Limited Experience with Assistive Tech

I’ll admit it: I don’t have much experience with assistive technology. Besides having a couple students who have been supplied with a laptop computer because of their struggles with fine-motor skills, and one student many years ago who had a mild hearing impairment that required his teachers to use a microphone and speaker system in the classroom, I haven’t had very many experiences with assistive technology.

I would like to take this opportunity to reflect on some of the challenges I’ve witnessed with the two students I presently teach who have access to a personal laptop computer for all their classes.

I have the privilege of working in a very small school, which allows for all the teachers to be informed of the learning disabilities and struggles that all the students face. A few years ago, between two of my maternity leaves, I was teaching in a grade 1/2 split class. Because I was teaching in the elementary side of the school, I participated in the meetings that were geared towards those younger students. At one of those meetings, I remember discussing some of the difficulties that a student in 5th grade was experiencing. The teacher had noticed that this student was having trouble writing and reading. He couldn’t form letters properly, even after having had additional help in earlier years. He was reading at a beginner level, both in French and in English. There was a request put in so that this student could receive a personal laptop. This would allow him to type out his answers and complete work more effectively.

His teacher’s request for a personal computer was granted. He received it this year. He is in 11th grade.

One of the biggest obstacles to overcome when it comes to assistive technology is having the means to bring the resources to the classroom. As educators, we understand the struggles involved in obtaining funds and resources for our schools. In her blog post, Kelsey highlights some of the reasons why it’s difficult for schools to access assistive technologies for our students. She mentions cost, potential tech issues and the personal investment to make it work as some of the potential barriers involved when trying to access tools for students who need them.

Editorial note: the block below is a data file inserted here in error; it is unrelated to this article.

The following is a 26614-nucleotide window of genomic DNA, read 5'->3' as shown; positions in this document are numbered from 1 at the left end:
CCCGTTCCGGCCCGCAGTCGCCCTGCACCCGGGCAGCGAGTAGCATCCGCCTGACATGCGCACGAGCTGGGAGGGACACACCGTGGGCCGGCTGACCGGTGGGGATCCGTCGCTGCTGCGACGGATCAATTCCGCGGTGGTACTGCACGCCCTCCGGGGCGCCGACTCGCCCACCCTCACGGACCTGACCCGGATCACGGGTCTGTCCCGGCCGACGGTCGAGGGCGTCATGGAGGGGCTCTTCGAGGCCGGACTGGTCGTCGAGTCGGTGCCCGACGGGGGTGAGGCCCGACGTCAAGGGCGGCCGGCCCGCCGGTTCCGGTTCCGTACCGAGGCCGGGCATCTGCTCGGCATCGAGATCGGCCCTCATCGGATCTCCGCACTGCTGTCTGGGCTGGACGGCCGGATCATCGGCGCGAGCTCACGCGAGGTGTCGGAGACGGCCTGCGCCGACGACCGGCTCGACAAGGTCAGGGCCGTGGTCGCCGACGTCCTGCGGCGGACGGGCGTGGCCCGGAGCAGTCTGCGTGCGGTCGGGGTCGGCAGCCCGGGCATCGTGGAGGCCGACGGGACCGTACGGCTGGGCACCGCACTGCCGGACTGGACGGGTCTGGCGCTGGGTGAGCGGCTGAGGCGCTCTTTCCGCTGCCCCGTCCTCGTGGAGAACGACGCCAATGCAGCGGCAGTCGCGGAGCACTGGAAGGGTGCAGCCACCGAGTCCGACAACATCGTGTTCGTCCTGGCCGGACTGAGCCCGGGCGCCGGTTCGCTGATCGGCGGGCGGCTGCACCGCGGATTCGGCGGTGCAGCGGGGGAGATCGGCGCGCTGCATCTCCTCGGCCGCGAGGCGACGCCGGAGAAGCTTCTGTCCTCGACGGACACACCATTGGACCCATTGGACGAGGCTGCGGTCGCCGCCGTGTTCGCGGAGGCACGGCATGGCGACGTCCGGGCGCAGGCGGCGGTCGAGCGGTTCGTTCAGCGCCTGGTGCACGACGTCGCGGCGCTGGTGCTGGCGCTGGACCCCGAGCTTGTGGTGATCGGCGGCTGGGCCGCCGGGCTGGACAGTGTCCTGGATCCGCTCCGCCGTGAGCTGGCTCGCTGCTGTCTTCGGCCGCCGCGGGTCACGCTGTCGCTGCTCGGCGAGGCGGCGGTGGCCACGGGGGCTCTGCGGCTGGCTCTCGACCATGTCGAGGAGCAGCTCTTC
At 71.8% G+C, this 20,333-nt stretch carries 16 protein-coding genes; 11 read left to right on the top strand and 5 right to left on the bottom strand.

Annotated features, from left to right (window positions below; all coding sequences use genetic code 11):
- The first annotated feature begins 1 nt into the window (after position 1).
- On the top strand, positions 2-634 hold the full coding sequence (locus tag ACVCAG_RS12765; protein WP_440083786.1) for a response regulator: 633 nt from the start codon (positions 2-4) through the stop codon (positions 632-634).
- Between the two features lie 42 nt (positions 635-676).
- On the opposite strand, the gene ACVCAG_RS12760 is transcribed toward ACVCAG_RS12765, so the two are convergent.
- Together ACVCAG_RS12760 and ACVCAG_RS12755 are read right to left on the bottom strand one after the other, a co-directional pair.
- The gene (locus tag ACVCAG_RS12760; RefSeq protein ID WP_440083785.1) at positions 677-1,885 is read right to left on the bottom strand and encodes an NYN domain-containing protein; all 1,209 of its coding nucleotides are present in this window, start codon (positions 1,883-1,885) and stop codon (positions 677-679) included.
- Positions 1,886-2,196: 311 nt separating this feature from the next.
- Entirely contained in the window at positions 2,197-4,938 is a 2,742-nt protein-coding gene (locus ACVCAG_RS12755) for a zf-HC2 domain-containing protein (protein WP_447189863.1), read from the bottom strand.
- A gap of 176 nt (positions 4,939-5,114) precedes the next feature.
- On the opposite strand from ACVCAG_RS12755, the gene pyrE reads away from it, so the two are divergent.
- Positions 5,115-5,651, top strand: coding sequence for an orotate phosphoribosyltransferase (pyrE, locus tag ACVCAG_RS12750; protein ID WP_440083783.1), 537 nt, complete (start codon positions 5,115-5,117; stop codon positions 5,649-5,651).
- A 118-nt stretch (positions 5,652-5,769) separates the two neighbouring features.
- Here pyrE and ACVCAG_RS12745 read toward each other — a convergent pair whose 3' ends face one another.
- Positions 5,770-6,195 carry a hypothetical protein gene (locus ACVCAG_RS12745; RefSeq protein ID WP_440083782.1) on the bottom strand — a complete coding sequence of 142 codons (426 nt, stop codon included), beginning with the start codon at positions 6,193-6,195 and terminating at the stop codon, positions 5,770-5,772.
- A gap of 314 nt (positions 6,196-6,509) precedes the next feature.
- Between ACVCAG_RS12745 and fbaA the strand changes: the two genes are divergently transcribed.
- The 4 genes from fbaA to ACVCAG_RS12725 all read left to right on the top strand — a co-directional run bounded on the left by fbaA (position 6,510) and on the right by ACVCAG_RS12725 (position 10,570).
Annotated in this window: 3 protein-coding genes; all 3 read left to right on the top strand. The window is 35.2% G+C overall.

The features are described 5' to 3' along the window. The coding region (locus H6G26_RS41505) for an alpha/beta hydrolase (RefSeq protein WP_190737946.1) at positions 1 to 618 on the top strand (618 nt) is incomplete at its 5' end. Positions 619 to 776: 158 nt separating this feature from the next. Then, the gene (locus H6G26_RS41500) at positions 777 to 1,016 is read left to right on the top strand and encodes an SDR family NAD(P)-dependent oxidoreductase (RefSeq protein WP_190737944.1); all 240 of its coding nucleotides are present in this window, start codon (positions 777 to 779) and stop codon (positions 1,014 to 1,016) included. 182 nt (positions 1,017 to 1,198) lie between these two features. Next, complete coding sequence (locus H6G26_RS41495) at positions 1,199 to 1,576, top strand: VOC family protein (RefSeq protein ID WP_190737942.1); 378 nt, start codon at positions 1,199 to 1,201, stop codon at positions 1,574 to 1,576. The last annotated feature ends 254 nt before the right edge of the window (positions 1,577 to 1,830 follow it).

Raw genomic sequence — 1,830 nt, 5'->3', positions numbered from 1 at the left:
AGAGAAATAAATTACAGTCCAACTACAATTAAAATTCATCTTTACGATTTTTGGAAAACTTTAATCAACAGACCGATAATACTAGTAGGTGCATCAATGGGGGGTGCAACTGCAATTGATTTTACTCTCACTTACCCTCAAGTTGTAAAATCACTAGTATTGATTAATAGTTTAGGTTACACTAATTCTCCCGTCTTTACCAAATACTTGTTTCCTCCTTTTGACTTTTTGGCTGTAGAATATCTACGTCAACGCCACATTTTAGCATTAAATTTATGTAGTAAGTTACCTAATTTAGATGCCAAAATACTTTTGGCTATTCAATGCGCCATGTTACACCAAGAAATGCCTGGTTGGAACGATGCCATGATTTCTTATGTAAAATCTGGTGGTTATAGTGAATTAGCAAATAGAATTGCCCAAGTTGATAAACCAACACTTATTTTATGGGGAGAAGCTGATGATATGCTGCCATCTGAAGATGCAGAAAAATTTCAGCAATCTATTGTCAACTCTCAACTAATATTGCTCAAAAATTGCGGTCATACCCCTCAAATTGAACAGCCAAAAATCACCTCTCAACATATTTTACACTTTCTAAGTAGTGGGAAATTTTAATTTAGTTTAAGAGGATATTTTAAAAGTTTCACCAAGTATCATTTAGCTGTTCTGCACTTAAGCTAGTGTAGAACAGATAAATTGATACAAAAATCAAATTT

In the situation described above, it took years for my student to receive the laptop computer that would help him succeed in school. He still has many struggles today, and I can’t deny that having a computer at his disposal at all times makes it possible for him to demonstrate his learning. He’s had his device for three months, and he’s still trying to figure out how to best use it. Lots of time is wasted trying to understand how to maximize on his use of the computer. It is regrettable that it took so long for him to get it, because I feel like it would have been beneficial for him to have the time to learn about the tool when he was younger, so he could do more with it as a young adult.

In a perfect world, our schools would be equipped with all the tools, devices and resources for our students’ success. We wouldn’t have to put in a request for tools, and cross our fingers that we’ll actually get them.

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One Reply to “Limited Experience with Assistive Tech”

  1. It truly is sad that it takes so much time and energy sometimes to get the students the supports they need. There are many obstacles in teaching that keep us from providing the students exactly what they need. I think we all are very good at doing the best we can with the resources and supports that we can give. I think this is where Universal Design for Learning really plays a part in this. We really need to do the best we can to create an environment that meets the needs of our students. We can also look at what no tech options that can aid in the meantime to meet their needs while waiting for a high tech option. I just wish we had a magic fairy that gave us everything we needed to do our job the best we possibly could!

    Like

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